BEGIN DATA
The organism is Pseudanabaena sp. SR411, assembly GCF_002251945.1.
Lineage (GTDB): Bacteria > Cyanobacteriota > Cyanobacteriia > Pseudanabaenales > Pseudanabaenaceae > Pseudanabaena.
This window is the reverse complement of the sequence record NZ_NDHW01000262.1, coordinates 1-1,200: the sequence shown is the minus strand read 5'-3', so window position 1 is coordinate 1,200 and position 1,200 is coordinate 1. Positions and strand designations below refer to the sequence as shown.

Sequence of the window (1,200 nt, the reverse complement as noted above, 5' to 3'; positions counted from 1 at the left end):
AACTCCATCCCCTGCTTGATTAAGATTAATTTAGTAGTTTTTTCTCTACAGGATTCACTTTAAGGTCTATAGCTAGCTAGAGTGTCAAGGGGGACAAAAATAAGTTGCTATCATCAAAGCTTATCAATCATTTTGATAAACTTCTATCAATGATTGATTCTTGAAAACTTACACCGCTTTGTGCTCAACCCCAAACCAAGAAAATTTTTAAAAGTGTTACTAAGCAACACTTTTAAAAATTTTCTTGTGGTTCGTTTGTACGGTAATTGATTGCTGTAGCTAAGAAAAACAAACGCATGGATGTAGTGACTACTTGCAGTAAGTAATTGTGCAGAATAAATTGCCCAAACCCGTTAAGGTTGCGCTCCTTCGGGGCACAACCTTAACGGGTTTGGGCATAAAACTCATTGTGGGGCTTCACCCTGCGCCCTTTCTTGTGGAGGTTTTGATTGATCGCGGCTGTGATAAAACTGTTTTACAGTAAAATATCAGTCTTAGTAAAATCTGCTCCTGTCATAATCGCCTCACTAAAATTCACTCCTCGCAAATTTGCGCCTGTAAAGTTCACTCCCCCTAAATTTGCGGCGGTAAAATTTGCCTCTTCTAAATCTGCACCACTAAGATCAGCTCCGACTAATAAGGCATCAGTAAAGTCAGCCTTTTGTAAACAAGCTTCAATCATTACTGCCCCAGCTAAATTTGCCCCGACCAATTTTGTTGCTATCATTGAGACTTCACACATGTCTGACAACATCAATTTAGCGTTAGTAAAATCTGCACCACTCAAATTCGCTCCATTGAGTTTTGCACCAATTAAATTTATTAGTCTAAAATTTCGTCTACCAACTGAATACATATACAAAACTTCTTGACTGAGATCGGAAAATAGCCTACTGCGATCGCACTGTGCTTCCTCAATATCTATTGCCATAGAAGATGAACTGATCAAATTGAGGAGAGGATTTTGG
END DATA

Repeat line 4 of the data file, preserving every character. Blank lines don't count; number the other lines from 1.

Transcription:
Sequence of the window (1,200 nt, the reverse complement as noted above, 5' to 3'; positions counted from 1 at the left end):